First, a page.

Still, I wonder…one danger of so short a poem is that it depends on the starkness of the image. Like a painting it must tell its story all at once. The Rembrandt is a stunning example of this. It’s hard, I know, to combine the everydayness of the situation of being a parent—not to mention maintain the feeling of universality—but I still would like to see the poem’s spotlight a little more sharply focused. Easy for me to say.
    Still, the absences loom around those lonely parents, all-that-which-is-not-said is once again present. Maybe if one of the neighbors was sitting in the dark, smoking a last cigarette…

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  6. The epigrammatic concision may create expectations of realism; there’s a tension then between that and the universality of the “story.” The observer is outside the frame: perhaps a compassionate but non-intervening God, which may in turn be taken as a persona for the poet. So I don’t WANT more details about the family, etc. I don’t SEE the family: I see a plight, a fate. Tiger, Tiger, burning bright!. The poem is no less powerful for that, perhaps more powerful because most general & true (true as in “aimed” at the heart of the matter). Isn’t this just the way it is? The “yet again” suggests as much. This is the “bite” of contingency: we just do live this way.

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  7. You do me a great service, as well as a great honour, by reviewing my poem in this critical manner. I learn a lot from comments that give a frank critique of something I’ve written. From time to time I’ve revised a poem slightly; at other times I’ve kept remarks in mind as a warning or guideline when drafting another later.
    This discussion about the danger in so short a poem lacking a sufficient starkness of image, and the tension between that and the universality of the “story”, is truly very helpful. I don’t know if I’ve got the balance right – it needs a William Carlos Williams or an Emily Dickinson to be sure. But there’s a cracking good lesson here for me to keep in mind when I try another v short poem later.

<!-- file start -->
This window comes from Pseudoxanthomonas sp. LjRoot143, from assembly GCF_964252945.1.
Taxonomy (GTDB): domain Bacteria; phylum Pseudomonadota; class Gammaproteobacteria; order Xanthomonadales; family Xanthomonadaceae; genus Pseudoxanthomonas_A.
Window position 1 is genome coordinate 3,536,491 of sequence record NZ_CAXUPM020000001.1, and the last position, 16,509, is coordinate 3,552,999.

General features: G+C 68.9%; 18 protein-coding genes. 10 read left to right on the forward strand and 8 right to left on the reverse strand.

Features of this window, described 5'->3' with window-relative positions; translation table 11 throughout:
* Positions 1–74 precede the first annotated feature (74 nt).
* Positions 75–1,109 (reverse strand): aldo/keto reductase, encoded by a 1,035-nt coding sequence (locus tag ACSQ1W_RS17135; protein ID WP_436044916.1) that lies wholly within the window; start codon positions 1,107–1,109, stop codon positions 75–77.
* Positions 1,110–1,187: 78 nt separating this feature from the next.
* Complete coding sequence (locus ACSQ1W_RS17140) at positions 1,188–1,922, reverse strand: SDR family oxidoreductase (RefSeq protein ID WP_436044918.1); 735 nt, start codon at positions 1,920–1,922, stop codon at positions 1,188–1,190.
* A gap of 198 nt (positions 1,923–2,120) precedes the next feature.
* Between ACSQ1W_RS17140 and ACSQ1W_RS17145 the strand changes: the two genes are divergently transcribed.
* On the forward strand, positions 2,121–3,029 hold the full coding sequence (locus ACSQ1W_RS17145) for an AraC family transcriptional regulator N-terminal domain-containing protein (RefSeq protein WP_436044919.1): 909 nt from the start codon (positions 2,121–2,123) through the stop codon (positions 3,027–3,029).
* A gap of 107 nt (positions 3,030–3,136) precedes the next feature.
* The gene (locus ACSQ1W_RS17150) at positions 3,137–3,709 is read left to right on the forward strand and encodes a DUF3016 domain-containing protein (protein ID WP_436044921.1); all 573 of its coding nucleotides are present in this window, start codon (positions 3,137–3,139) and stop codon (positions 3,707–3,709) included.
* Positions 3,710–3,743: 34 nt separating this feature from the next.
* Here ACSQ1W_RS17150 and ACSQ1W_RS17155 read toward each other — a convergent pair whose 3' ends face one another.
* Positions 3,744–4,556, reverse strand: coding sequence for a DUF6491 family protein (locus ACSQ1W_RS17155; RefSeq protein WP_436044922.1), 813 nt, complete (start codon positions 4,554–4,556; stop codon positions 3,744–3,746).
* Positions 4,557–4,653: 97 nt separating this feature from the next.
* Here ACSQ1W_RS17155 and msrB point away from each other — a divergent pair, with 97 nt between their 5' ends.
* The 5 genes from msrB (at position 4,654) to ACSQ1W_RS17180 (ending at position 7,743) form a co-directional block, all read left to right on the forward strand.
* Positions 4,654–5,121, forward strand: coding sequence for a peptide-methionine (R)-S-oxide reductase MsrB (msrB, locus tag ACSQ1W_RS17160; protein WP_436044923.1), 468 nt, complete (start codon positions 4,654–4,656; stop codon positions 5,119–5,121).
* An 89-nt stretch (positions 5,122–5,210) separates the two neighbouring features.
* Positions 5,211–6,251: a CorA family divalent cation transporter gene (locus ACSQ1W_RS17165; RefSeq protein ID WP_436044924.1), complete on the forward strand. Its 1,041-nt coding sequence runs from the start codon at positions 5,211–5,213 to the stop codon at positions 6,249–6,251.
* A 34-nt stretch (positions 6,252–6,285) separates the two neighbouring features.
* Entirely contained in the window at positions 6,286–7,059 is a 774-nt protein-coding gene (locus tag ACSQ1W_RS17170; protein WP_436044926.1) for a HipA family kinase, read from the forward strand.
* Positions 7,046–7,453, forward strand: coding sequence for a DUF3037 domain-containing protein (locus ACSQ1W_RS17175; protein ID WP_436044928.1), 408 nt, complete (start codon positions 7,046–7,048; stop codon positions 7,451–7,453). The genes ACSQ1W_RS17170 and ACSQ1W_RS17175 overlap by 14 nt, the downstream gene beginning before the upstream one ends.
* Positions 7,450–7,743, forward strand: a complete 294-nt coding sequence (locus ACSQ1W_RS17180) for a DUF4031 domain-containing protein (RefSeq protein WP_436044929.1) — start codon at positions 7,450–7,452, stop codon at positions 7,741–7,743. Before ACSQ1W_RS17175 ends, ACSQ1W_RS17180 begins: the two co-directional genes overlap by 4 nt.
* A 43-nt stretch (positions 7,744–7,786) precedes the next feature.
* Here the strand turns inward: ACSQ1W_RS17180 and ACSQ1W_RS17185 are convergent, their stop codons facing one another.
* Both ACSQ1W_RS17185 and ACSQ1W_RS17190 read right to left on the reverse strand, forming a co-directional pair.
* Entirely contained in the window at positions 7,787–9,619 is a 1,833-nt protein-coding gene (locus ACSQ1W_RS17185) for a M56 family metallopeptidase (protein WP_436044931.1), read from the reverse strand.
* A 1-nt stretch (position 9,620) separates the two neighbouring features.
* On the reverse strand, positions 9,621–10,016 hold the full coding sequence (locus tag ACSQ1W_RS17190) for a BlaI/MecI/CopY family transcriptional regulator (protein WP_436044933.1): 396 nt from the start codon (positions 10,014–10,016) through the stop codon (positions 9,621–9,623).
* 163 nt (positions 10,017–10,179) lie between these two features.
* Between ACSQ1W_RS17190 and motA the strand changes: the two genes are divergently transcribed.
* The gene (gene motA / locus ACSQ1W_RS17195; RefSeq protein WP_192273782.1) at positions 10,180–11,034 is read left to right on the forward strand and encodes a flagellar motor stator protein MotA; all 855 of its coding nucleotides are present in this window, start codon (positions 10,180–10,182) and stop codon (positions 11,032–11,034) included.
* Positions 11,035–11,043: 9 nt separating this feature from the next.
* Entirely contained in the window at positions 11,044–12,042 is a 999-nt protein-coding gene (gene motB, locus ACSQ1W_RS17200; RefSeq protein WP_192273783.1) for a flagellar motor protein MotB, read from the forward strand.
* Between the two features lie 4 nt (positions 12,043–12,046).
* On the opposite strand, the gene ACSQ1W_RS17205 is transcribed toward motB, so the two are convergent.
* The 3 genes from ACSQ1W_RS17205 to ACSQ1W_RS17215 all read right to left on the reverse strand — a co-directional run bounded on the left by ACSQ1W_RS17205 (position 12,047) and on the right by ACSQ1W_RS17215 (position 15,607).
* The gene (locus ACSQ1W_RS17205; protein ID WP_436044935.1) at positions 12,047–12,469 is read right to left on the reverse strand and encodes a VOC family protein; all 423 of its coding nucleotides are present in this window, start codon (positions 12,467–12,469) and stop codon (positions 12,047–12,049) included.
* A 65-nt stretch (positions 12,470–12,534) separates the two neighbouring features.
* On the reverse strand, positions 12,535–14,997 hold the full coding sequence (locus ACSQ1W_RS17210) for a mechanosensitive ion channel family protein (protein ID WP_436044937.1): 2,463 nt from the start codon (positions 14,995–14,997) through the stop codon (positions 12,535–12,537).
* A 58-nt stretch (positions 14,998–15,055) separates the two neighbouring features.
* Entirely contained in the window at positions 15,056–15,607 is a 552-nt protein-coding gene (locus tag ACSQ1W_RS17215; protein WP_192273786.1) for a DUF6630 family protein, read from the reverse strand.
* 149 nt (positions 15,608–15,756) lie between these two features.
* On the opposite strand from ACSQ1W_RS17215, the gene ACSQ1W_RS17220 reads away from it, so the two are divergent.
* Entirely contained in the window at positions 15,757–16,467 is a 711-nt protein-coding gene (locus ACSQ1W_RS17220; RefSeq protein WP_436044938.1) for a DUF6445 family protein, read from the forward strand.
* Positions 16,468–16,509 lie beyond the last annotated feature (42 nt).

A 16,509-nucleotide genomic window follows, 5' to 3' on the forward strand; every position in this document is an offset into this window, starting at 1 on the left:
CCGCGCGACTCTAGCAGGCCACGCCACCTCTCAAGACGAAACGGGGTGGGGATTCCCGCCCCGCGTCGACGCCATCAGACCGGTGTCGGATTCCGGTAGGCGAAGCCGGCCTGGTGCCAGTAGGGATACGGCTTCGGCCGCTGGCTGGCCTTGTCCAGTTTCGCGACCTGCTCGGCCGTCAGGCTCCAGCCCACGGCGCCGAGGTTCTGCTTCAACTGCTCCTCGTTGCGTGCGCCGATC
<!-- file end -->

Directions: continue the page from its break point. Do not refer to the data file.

I’m equally delighted that Ina and Tom (Davis) feel these lines capture something of their own experience of the night watch and manage to hint at some of the elements of that experience. And I’m pleased as punch that ‘Helloponta’ has quoted those lines from that classic Japanese poem. Thank you all.

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  8. Kids are the hardest job you’ll ever love…

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  9. woowww!! amazing poem.. 🙂

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  10. Universal truth, beautifully and individually expressed. Great work as always, John.

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  11. This poem echoes. A baby’s cry is like a knife. There is a purity, a cleanness to a baby’s cry and to have it juxtaposed with the ocean — drifting on the sea — seems very fitting, though I have to stop now and inquire as to why I find this so.

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  12. This is marvellous.
    You have used so few words and yet expressed beautifully exactly what you wanted to say.
    I am full of admiration

    David

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  13. “This can’t be hunger still; and surely not more changing?”

    I have been listening closely to birdsong for the last little while; attempting to decipher it. Upon that note this poem strikes a chord with me although I recognise I’ve taken something out of context.